Mercedes Making Key Suspension Adjustments to Help Hamilton’s ‘Disconnect’ Problem

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Hamilton said the car he was driving in the Saudi Arabian Grand Prix felt a bit off, and explained that it might be due to the fact that his car’s cockpit was too far forward.

Mercedes wants to find some solutions by taking all of April (the days between now and when they go to Azerbaijan for the next Grand Prix) and using this time to work on their W14 F1 car’s mechanical features along with making large changes to its aerodynamics.

We’re doing our best in the wind tunnel to increase downforce, he explained in a team video when asked about plans for the break between races. We will also keep working hard in the drawing office to turn all the findings from the wind tunnel into something we can use on the track.

We will be working in the drawing office, designing some new suspension parts for a car. We believe that these components could improve the car’s balance and make it easier to drive, enabling drivers to push the car closer to its limits.

We’re doing simulations and routines to make sure our car is ready for the upcoming race, so that when we get to the track, it will be right where it needs to be. Allison pointed out that tuning the sim correctly is very important for Azerbaijan because we have a shortened weekend with no time between practice and qualifying.

James Allison, the Technical Director of Mercedes AMG said that teams will be rewarded for arriving to sprint races already prepared. Since these races are very short, it is important to have everything ready right when you arrive so that you can do well and have a successful showing. He hopes they can do this in Baku in just a couple of weeks.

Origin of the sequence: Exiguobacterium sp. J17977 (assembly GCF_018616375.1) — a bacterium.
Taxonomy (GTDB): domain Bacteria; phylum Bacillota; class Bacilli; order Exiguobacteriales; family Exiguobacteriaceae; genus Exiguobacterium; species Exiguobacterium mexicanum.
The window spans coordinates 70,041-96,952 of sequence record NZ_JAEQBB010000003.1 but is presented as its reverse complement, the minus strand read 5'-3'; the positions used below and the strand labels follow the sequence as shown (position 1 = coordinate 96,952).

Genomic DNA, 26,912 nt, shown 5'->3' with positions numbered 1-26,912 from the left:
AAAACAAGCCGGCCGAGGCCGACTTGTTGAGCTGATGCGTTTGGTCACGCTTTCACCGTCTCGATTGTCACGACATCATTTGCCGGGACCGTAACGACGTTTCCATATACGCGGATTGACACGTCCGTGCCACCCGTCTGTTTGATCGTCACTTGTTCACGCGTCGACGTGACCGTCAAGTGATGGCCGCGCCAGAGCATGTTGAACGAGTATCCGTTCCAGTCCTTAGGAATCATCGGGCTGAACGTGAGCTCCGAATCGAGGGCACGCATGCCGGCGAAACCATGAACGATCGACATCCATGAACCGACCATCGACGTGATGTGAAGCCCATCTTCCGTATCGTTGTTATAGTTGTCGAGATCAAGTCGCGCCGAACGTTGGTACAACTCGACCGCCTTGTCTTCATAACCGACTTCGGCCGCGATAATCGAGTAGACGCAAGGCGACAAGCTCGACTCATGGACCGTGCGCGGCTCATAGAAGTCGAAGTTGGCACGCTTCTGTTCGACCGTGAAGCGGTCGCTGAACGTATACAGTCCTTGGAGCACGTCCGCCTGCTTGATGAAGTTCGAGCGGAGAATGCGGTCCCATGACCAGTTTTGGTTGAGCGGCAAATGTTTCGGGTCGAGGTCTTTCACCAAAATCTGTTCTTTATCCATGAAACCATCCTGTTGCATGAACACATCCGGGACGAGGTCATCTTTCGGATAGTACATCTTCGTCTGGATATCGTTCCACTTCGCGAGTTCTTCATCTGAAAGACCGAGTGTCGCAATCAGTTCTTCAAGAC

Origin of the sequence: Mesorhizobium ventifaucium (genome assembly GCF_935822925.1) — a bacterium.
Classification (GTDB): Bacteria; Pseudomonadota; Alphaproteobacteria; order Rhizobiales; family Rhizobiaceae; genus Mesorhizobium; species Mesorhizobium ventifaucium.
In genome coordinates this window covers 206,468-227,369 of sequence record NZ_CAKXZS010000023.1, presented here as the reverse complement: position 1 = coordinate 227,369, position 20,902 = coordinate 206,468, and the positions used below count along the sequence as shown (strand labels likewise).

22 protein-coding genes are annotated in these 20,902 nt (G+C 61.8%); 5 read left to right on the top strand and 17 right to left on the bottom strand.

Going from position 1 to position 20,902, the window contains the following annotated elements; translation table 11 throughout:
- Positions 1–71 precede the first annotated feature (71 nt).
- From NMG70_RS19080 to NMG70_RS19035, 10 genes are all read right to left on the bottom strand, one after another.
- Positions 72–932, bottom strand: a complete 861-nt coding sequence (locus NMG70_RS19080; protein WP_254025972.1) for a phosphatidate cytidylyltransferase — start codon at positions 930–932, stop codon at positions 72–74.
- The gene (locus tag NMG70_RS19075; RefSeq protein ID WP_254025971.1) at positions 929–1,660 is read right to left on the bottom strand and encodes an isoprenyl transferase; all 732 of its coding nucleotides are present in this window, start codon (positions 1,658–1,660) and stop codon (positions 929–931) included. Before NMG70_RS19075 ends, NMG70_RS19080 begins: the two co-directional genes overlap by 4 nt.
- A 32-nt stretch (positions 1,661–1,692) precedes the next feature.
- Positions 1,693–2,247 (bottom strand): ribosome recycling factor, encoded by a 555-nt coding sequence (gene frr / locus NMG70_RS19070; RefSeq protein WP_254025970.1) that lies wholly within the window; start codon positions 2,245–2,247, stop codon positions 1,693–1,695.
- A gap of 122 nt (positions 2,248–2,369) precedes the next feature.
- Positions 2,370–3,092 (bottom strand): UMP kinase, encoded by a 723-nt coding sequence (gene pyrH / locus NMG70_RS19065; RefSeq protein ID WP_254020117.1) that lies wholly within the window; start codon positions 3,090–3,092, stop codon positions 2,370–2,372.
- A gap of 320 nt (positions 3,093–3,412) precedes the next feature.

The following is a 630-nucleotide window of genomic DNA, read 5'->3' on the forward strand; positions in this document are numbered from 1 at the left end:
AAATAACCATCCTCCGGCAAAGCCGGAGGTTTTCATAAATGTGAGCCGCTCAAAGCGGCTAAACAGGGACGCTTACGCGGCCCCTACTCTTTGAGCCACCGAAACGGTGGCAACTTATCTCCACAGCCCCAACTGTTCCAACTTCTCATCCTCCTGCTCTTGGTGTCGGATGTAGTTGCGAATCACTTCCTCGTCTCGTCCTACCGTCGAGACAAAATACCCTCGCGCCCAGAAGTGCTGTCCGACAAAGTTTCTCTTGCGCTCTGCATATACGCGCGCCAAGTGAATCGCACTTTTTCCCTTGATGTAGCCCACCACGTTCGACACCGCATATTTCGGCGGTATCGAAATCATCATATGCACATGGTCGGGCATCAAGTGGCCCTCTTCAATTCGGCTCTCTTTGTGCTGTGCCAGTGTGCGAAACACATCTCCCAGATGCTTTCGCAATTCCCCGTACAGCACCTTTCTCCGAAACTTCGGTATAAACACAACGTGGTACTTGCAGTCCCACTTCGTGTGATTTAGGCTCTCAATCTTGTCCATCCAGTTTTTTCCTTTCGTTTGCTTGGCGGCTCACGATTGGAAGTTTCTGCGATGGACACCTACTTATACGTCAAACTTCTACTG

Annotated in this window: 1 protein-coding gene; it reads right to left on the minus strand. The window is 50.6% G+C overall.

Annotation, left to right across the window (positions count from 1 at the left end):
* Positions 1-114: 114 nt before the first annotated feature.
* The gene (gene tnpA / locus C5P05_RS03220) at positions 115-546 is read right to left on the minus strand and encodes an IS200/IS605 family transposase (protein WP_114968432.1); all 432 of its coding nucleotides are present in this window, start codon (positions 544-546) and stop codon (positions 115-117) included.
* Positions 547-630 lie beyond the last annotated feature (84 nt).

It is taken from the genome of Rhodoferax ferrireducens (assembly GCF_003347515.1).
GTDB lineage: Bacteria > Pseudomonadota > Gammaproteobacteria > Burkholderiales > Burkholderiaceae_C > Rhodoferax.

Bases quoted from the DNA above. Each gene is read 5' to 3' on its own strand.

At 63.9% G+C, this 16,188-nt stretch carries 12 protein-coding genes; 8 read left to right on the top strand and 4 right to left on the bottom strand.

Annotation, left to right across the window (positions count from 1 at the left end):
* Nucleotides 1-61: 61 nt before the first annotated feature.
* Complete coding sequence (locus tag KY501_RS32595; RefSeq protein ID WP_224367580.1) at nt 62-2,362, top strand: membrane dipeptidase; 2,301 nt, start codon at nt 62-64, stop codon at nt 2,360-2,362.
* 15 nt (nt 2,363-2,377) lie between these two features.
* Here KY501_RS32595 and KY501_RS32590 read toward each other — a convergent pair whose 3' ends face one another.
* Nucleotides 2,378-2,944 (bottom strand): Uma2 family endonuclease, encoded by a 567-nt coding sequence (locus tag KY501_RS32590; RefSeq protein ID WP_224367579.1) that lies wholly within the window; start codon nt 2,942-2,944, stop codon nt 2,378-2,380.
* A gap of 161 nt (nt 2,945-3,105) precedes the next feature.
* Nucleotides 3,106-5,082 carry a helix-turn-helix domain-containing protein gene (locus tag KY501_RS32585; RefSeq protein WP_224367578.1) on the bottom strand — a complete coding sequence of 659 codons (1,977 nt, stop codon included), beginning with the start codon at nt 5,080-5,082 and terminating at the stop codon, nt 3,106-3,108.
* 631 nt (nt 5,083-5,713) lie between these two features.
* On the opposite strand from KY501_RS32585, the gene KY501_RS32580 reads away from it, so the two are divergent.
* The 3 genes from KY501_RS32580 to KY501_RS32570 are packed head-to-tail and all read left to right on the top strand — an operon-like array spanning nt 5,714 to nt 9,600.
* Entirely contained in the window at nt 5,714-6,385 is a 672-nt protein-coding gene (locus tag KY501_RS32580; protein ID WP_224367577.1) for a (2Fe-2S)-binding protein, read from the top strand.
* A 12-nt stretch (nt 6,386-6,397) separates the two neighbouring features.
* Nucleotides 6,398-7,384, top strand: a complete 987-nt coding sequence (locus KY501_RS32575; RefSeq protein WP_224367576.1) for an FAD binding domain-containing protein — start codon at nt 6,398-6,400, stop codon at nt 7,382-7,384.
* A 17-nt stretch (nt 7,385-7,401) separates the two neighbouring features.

Allison was pleased with the great results of the Australian GP, as George Russell qualified second and Lewis Hamilton finished in that same position. However, their success was dampened when George’s car broke down due to a power unit fault. She said they were happy with how far the car and performance have come, but they are probably getting as good as it can get right now.

We only got one car to the finish but George, who was doing really well up to that point, didn’t get the chance to show how great he is. We didn’t make huge improvements, but we did make some progress and now we are pretty much keeping up with the Red Bulls and maybe even getting a bit ahead of the Ferraris and Aston Martins.

When someone asked if his team would be able to repeat their excellent performance from the last race in Australia at the upcoming one, the man (Allison) said it’s hard to say since the two races will present different difficulties. He explained that although Melbourne was front-heavy, meaning it put a lot of pressure on the car’s front axle, Baku will be more rear-heavy which means its challenges are different.

We think that our car can make the trip from Melbourne to Baku and still do well in the competition, but we won’t know for sure until we actually get there and race it.

It’s too soon to make any deductions about Aston Martin’s F1 team form.

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